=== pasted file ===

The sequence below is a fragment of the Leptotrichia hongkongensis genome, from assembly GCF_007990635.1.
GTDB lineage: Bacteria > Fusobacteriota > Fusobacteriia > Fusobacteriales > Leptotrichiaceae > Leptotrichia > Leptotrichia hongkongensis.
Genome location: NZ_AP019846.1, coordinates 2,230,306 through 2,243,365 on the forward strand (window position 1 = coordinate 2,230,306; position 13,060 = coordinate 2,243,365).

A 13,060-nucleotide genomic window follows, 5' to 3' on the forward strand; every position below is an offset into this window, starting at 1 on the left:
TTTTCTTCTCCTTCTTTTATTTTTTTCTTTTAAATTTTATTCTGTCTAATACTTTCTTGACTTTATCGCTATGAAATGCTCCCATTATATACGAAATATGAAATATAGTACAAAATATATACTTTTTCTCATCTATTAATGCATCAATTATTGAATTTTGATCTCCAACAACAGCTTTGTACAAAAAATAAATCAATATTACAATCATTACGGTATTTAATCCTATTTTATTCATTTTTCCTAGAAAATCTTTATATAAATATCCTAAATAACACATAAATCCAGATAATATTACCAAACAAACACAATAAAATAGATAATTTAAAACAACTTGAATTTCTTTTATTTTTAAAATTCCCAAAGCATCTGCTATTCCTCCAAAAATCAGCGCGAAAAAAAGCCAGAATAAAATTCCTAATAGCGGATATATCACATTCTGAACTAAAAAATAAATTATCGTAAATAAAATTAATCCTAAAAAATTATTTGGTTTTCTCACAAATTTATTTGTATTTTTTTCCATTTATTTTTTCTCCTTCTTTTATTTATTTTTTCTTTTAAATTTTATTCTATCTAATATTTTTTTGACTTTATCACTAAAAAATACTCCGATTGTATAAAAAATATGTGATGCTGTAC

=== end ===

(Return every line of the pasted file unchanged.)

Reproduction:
The sequence below is a fragment of the Leptotrichia hongkongensis genome, from assembly GCF_007990635.1.
GTDB lineage: Bacteria > Fusobacteriota > Fusobacteriia > Fusobacteriales > Leptotrichiaceae > Leptotrichia > Leptotrichia hongkongensis.
Genome location: NZ_AP019846.1, coordinates 2,230,306 through 2,243,365 on the forward strand (window position 1 = coordinate 2,230,306; position 13,060 = coordinate 2,243,365).

A 13,060-nucleotide genomic window follows, 5' to 3' on the forward strand; every position below is an offset into this window, starting at 1 on the left:
TTTTCTTCTCCTTCTTTTATTTTTTTCTTTTAAATTTTATTCTGTCTAATACTTTCTTGACTTTATCGCTATGAAATGCTCCCATTATATACGAAATATGAAATATAGTACAAAATATATACTTTTTCTCATCTATTAATGCATCAATTATTGAATTTTGATCTCCAACAACAGCTTTGTACAAAAAATAAATCAATATTACAATCATTACGGTATTTAATCCTATTTTATTCATTTTTCCTAGAAAATCTTTATATAAATATCCTAAATAACACATAAATCCAGATAATATTACCAAACAAACACAATAAAATAGATAATTTAAAACAACTTGAATTTCTTTTATTTTTAAAATTCCCAAAGCATCTGCTATTCCTCCAAAAATCAGCGCGAAAAAAAGCCAGAATAAAATTCCTAATAGCGGATATATCACATTCTGAACTAAAAAATAAATTATCGTAAATAAAATTAATCCTAAAAAATTATTTGGTTTTCTCACAAATTTATTTGTATTTTTTTCCATTTATTTTTTCTCCTTCTTTTATTTATTTTTTCTTTTAAATTTTATTCTATCTAATATTTTTTTGACTTTATCACTAAAAAATACTCCGATTGTATAAAAAATATGTGATGCTGTAC